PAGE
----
The Government’s response to this crisis is to try and introduce a new funding formula for Schools. A new formula that the Education Policy Institute have said is likely to see every single School in England face funding cuts in the next three years.
The big worry here for the children who have special educational needs or disabilities is that when cuts come you can guarantee they are always hit the hardest. In the Government’s own “Schools that work for everyone” Green Paper last year there was not one single mention of children with special educational needs or disabilities. How can we expect a truly inclusive education system when those responsible in Government forget about or worse still don’t care about the education of children with special needs and disabilities?
Some of you may have had the pleasure of working with my brilliant colleague Sharon Hodgson on our SEN review, the findings from this review won’t be a surprise to any of you in this room, far too many children with special educational needs are still slipping through the net,– the figures for the numbers of SEN children facing fixed, permanent or even ‘illegal’ exclusions remain totally disproportionate compared to their peers, and the rushed reforms introduced in the Children and Families Act have created a post code lottery of variable provision where many children are continuing to be let down.
Building on Sharon’s review I am hoping that many of you here today will contribute to our policy formation and respond to our current consultation document on early years, education and skills, it is open until the end of May and can be accessed on the internet.
Our overall approach for children and families is built on the principle and solid foundation that from birth onwards every child has the best start in life, it is a holistic vision where the beginning of a child’s life and those formative years are the most crucial, because if we let down children at these early junctures then we are setting them up to fail or play catch up for the rest of their lives,
the loss of Sure Start,
the failure on free childcare,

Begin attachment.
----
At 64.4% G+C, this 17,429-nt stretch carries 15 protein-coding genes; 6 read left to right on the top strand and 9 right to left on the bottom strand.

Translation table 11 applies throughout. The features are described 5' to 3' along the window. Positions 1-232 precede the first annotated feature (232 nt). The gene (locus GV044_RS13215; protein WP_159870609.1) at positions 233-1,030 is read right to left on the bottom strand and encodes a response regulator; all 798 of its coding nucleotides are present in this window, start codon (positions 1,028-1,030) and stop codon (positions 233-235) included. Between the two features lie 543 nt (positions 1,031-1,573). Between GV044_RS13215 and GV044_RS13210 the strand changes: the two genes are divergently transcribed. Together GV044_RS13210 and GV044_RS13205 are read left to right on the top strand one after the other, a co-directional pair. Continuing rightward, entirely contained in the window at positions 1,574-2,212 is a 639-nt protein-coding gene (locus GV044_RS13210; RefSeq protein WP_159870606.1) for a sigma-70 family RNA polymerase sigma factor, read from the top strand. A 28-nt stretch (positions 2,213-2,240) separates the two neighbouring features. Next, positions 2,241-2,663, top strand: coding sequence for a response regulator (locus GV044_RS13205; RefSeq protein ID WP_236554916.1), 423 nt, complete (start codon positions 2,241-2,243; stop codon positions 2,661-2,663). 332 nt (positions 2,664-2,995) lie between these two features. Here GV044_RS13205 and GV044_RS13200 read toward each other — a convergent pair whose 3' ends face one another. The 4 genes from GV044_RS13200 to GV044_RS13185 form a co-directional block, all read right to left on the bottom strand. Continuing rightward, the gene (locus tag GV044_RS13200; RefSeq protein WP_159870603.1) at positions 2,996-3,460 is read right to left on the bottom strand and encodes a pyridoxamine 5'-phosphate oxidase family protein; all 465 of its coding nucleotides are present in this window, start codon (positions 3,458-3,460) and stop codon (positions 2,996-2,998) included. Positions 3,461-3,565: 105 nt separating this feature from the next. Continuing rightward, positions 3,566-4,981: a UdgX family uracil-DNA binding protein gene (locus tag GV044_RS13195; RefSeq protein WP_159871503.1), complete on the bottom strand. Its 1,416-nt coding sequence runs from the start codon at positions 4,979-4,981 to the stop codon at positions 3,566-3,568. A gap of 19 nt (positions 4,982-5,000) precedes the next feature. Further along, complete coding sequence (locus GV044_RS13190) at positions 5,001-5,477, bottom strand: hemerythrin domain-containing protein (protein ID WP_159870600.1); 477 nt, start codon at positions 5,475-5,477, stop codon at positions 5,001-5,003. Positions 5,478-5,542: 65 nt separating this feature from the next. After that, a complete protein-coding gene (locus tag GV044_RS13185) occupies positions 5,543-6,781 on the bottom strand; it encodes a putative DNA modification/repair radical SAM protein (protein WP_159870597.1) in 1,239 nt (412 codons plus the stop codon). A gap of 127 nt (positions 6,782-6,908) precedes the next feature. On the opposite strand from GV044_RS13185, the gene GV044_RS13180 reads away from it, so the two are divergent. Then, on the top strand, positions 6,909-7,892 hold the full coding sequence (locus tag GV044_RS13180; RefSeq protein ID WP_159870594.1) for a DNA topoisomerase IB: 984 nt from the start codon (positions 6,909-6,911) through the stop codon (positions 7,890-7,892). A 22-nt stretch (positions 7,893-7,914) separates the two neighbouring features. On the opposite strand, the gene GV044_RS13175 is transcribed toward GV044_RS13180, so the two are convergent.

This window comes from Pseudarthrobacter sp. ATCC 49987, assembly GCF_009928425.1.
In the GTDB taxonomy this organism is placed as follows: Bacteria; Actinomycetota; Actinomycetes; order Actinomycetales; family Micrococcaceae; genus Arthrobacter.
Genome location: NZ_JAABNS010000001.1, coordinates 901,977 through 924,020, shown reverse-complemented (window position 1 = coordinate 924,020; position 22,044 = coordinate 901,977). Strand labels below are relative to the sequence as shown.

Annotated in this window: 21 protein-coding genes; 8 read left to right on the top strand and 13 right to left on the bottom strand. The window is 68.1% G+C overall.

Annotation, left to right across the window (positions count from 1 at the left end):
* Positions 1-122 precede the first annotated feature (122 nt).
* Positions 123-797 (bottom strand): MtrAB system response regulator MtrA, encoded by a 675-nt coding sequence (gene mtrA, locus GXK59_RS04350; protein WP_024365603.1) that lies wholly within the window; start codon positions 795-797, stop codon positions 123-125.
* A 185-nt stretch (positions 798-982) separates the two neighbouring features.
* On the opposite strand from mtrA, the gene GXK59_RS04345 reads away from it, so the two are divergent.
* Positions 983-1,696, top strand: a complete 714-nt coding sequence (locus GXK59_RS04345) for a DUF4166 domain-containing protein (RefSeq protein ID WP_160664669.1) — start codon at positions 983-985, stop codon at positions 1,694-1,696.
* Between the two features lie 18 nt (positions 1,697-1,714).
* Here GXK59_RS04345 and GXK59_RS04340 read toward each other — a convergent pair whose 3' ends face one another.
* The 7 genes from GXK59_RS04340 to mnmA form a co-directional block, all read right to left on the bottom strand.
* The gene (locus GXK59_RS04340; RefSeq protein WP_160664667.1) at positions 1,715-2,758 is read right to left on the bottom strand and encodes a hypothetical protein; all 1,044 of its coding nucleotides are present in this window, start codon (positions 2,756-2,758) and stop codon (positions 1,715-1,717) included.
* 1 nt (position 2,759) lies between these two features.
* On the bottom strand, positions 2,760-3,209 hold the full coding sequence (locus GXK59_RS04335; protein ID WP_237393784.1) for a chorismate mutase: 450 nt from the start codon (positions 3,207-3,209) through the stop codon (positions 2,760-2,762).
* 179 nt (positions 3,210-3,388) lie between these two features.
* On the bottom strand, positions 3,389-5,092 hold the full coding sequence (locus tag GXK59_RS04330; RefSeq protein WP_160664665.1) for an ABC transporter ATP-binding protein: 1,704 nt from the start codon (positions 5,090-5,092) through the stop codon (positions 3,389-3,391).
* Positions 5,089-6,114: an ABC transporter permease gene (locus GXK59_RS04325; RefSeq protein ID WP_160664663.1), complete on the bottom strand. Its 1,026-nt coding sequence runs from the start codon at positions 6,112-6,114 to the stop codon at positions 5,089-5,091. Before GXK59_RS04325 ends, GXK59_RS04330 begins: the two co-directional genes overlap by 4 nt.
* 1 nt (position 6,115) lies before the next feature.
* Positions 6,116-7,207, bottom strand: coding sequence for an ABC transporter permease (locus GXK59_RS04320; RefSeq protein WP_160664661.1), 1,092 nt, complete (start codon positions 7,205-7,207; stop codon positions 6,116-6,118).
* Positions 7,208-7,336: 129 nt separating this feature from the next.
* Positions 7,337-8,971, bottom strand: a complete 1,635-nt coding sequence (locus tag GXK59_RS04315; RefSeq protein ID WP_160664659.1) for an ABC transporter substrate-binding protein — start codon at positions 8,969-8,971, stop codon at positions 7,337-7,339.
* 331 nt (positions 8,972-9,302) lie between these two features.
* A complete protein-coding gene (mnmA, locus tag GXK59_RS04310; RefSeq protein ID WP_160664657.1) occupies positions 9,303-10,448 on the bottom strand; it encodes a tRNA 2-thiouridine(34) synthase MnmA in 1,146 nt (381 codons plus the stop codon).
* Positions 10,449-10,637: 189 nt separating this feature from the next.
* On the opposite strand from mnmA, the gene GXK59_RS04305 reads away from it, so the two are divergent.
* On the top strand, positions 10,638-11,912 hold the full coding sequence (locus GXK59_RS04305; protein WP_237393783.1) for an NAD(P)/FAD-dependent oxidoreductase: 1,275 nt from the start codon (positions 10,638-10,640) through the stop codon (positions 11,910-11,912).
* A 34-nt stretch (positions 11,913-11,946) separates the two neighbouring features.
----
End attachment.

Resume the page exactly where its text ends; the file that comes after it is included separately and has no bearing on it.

the impending nursery closures,
the removal of early years help and family support,
the cuts to School budgets,
the cuts to Further Education
the uncertainty over our Universities in the wake of Brexit
the decimation of the social work sector,
punitive welfare policies,
are impacting everywhere, and nowhere more starkly than in the children and families arena.
When 90% of Directors of Children’s Social Services are saying they find it increasingly difficult to provide children ‘in need’, that is those with disabilities, families in crisis and those at risk of abuse and neglect, with the support they require, it is time for the Government to change tac and work with the professionals, people like you to find a solution. Instead the Government’s most recent response was to try and embark on a massive programme of deregulation that would have seen local authorities being able to dispense with decade’s worth of legislation that protected all of our children’s rights, I am pleased to say that we were able to stop them this time.
However it remains that the Department for Education have held meetings with private organisations who have zero knowledge of the children’s sector, these organisations have said they are prepared to play the long game in waiting until the Government have, in effect, deregulated to make it attractive for them, so they can make a profit
This is a dangerous direction of travel and one that, if it ever comes to fruition will have negative outcomes on children with SEND.
I want you to know that I am watching very closely and will continue to robustly challenge any erosion of the legislation that gives protection and rights to our children.
Now being totally conscious that I am all that’s between you and wine I am going to end by saying thank you for listening and I do hope that we can work together to get the best for our children and build a truly inclusive educational system.